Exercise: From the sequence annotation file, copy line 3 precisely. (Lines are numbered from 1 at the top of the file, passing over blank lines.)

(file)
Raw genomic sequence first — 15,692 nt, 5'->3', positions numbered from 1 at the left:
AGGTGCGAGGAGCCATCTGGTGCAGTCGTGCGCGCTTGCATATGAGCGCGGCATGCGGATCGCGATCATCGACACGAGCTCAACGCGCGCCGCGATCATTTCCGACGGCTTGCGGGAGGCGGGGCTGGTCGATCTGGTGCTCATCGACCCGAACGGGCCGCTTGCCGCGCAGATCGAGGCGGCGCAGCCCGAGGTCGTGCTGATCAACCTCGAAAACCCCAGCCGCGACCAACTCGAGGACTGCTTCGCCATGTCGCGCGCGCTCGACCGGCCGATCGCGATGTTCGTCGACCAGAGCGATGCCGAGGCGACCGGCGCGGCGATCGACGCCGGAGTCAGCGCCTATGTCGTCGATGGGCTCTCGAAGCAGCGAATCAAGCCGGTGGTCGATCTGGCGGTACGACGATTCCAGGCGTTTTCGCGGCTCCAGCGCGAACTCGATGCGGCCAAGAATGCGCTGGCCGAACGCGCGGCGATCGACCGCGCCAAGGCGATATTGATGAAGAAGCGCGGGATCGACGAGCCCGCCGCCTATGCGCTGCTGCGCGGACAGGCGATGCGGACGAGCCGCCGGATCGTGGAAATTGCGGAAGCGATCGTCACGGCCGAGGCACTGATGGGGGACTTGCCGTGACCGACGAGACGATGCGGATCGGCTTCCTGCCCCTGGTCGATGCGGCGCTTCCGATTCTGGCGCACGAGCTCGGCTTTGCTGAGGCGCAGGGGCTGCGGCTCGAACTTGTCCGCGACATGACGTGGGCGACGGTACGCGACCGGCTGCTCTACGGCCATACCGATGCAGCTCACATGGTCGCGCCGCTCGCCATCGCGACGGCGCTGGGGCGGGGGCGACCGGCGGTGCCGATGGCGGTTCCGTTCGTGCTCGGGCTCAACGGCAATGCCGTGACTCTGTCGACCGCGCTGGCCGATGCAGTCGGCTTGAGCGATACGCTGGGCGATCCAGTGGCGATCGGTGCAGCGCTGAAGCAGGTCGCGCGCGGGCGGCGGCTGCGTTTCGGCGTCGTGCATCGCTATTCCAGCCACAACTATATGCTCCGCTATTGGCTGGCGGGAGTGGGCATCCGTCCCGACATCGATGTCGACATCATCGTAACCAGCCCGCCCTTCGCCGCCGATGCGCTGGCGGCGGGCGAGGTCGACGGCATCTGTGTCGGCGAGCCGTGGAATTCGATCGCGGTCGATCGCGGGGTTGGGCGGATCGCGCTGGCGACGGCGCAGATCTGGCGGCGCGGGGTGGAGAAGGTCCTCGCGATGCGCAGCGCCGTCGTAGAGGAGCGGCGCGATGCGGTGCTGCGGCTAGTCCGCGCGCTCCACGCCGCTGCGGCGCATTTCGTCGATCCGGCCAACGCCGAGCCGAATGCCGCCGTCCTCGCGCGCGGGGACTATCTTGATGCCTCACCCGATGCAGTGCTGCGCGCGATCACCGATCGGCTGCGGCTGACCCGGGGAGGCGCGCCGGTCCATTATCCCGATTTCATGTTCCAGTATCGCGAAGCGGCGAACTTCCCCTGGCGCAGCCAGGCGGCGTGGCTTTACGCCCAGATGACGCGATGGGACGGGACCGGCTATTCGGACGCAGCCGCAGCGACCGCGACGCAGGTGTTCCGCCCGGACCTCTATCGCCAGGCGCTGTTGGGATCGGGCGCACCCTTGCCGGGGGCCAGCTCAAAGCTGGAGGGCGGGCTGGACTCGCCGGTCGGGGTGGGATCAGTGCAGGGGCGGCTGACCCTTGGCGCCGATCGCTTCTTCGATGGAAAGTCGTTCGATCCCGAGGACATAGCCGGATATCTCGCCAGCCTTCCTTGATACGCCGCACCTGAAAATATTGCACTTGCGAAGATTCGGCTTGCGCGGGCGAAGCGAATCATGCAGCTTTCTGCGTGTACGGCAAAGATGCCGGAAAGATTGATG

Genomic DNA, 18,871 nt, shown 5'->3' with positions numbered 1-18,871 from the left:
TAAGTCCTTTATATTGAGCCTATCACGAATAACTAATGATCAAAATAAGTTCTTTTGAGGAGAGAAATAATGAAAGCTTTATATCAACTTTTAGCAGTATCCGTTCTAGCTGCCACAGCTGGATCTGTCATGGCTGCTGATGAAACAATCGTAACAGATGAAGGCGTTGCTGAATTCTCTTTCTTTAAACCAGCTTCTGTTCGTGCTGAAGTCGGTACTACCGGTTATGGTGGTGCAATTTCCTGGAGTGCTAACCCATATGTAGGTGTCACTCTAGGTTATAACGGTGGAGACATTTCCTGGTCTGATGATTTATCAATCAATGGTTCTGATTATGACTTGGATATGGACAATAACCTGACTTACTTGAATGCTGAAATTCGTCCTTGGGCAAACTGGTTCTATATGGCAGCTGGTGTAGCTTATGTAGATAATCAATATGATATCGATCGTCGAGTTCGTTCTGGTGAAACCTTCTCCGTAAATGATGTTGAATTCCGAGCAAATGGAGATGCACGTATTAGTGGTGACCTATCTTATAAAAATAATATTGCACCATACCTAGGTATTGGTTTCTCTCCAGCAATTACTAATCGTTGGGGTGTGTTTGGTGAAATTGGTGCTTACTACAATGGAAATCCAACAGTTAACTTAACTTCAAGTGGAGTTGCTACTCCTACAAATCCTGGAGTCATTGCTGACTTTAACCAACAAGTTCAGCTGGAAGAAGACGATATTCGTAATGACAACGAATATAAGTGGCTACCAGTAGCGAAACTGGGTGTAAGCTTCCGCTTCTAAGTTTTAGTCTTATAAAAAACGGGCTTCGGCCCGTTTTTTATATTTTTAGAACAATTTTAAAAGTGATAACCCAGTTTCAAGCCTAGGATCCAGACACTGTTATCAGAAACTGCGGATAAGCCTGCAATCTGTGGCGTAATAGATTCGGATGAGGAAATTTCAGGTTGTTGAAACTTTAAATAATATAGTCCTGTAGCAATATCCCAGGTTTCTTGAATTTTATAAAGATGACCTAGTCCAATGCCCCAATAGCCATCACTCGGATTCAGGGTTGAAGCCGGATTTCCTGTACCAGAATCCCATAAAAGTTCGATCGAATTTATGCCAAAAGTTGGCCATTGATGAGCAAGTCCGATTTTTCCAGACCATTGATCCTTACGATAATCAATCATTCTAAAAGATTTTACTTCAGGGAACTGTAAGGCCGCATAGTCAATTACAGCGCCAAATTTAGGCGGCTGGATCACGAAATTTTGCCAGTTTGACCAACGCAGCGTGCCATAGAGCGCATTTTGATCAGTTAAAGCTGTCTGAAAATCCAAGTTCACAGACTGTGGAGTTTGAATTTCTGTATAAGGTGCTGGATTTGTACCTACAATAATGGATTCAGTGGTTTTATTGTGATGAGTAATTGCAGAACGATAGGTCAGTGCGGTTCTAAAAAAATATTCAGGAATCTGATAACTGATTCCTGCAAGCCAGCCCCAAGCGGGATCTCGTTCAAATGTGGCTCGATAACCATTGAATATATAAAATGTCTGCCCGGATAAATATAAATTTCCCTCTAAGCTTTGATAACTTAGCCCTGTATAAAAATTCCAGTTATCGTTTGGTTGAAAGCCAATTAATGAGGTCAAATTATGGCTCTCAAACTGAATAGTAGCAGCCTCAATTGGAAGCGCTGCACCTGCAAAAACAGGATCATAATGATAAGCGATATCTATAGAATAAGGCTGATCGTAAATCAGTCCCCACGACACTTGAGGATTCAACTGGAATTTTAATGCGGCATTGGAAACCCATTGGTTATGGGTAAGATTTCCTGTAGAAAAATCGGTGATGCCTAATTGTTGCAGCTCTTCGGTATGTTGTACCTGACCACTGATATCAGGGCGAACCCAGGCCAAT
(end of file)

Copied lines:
Genomic DNA, 18,871 nt, shown 5'->3' with positions numbered 1-18,871 from the left: